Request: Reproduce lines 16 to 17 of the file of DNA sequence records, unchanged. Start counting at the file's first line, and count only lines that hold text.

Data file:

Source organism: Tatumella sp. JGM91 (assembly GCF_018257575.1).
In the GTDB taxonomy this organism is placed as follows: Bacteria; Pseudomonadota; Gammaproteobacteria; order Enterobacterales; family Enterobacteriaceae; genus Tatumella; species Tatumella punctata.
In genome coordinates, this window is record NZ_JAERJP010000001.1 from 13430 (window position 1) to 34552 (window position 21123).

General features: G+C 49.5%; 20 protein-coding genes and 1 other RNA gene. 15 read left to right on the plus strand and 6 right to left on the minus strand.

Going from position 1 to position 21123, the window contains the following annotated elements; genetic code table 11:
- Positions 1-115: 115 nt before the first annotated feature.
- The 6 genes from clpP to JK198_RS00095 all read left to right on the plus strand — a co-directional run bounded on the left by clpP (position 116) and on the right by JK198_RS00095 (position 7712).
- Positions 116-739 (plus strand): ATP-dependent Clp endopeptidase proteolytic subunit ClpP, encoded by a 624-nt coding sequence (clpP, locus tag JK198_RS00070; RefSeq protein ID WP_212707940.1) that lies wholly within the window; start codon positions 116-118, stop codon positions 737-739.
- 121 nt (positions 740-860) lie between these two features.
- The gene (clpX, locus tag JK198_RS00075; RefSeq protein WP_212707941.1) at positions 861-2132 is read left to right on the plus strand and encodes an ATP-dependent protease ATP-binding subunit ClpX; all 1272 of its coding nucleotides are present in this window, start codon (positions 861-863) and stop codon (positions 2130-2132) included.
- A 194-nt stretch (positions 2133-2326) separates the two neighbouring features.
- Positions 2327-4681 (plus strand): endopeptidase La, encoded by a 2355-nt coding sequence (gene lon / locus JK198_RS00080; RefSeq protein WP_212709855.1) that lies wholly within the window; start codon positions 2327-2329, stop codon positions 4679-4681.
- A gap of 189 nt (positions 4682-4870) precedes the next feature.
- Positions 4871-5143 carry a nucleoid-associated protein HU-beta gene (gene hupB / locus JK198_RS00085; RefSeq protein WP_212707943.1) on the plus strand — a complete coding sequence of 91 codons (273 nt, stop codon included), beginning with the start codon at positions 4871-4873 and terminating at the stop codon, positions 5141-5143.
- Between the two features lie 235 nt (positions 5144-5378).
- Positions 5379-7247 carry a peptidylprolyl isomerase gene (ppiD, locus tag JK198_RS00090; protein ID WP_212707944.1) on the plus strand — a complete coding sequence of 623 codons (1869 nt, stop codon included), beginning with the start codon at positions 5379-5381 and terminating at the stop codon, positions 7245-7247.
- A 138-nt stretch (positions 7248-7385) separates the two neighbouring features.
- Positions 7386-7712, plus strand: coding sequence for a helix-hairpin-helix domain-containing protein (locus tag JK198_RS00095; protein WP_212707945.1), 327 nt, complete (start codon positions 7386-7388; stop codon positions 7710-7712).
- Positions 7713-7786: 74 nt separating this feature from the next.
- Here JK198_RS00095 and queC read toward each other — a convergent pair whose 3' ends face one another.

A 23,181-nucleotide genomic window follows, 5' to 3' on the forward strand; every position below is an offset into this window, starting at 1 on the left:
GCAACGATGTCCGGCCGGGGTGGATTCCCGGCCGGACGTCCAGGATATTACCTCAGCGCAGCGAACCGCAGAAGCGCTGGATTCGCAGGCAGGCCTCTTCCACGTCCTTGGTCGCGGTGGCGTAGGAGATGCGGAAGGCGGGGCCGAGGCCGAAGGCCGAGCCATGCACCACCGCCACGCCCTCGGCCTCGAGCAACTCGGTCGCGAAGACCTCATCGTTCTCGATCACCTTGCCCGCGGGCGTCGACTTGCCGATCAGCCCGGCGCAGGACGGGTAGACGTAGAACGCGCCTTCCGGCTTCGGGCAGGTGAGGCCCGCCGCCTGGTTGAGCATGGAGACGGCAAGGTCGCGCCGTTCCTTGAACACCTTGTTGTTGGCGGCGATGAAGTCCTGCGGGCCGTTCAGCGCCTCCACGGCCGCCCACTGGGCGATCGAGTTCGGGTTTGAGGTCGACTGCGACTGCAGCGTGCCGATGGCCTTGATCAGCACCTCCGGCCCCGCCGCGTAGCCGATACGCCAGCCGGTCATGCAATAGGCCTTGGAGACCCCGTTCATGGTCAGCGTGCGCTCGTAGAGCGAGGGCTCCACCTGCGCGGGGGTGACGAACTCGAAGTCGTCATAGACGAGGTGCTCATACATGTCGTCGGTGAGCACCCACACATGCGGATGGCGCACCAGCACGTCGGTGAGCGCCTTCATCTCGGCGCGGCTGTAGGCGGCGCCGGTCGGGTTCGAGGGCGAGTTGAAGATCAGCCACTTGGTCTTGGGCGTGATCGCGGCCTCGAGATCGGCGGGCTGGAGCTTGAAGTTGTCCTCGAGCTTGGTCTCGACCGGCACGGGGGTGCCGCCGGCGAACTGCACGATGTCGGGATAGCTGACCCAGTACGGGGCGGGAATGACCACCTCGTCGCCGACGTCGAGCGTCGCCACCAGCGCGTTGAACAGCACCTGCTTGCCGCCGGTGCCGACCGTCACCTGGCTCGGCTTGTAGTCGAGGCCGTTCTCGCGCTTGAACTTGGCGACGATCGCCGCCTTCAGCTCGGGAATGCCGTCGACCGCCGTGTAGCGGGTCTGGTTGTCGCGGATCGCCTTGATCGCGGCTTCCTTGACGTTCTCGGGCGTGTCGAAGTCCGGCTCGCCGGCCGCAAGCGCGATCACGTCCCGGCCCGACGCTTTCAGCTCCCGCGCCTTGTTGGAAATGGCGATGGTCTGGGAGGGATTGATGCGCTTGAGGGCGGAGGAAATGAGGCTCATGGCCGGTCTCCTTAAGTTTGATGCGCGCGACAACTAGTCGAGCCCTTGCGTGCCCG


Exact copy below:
- Positions 5379-7247 carry a peptidylprolyl isomerase gene (ppiD, locus tag JK198_RS00090; protein ID WP_212707944.1) on the plus strand — a complete coding sequence of 623 codons (1869 nt, stop codon included), beginning with the start codon at positions 5379-5381 and terminating at the stop codon, positions 7245-7247.
- A 138-nt stretch (positions 7248-7385) separates the two neighbouring features.